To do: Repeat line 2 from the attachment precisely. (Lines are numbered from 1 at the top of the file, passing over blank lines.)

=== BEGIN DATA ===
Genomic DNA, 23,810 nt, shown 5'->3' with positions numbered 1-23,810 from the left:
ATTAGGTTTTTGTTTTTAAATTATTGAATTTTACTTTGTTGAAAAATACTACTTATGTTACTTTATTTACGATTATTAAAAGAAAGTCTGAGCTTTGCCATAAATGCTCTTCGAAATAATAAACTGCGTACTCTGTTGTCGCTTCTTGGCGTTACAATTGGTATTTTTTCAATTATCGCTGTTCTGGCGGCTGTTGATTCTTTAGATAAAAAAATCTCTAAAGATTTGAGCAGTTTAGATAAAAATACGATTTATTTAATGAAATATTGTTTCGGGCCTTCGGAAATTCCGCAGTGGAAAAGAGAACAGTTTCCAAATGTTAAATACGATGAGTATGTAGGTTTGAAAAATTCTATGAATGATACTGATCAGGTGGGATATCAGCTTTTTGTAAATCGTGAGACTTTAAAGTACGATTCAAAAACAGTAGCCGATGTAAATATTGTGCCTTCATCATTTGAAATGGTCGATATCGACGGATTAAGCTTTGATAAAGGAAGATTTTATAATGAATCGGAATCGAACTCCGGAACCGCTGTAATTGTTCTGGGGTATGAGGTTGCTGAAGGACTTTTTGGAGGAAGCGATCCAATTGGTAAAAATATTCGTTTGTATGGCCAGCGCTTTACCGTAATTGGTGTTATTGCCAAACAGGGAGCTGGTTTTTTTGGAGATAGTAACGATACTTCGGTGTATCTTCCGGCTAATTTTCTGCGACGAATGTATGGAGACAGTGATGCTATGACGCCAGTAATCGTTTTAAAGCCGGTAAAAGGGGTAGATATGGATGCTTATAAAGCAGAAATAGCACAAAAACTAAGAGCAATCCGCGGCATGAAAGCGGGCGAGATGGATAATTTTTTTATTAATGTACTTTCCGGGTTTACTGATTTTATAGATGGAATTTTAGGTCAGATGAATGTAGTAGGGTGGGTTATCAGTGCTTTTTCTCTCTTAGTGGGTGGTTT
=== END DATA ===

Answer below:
ATTAGGTTTTTGTTTTTAAATTATTGAATTTTACTTTGTTGAAAAATACTACTTATGTTACTTTATTTACGATTATTAAAAGAAAGTCTGAGCTTTGCCATAAATGCTCTTCGAAATAATAAACTGCGTACTCTGTTGTCGCTTCTTGGCGTTACAATTGGTATTTTTTCAATTATCGCTGTTCTGGCGGCTGTTGATTCTTTAGATAAAAAAATCTCTAAAGATTTGAGCAGTTTAGATAAAAATACGATTTATTTAATGAAATATTGTTTCGGGCCTTCGGAAATTCCGCAGTGGAAAAGAGAACAGTTTCCAAATGTTAAATACGATGAGTATGTAGGTTTGAAAAATTCTATGAATGATACTGATCAGGTGGGATATCAGCTTTTTGTAAATCGTGAGACTTTAAAGTACGATTCAAAAACAGTAGCCGATGTAAATATTGTGCCTTCATCATTTGAAATGGTCGATATCGACGGATTAAGCTTTGATAAAGGAAGATTTTATAATGAATCGGAATCGAACTCCGGAACCGCTGTAATTGTTCTGGGGTATGAGGTTGCTGAAGGACTTTTTGGAGGAAGCGATCCAATTGGTAAAAATATTCGTTTGTATGGCCAGCGCTTTACCGTAATTGGTGTTATTGCCAAACAGGGAGCTGGTTTTTTTGGAGATAGTAACGATACTTCGGTGTATCTTCCGGCTAATTTTCTGCGACGAATGTATGGAGACAGTGATGCTATGACGCCAGTAATCGTTTTAAAGCCGGTAAAAGGGGTAGATATGGATGCTTATAAAGCAGAAATAGCACAAAAACTAAGAGCAATCCGCGGCATGAAAGCGGGCGAGATGGATAATTTTTTTATTAATGTACTTTCCGGGTTTACTGATTTTATAGATGGAATTTTAGGTCAGATGAATGTAGTAGGGTGGGTTATCAGTGCTTTTTCTCTCTTAGTGGGTGGTTT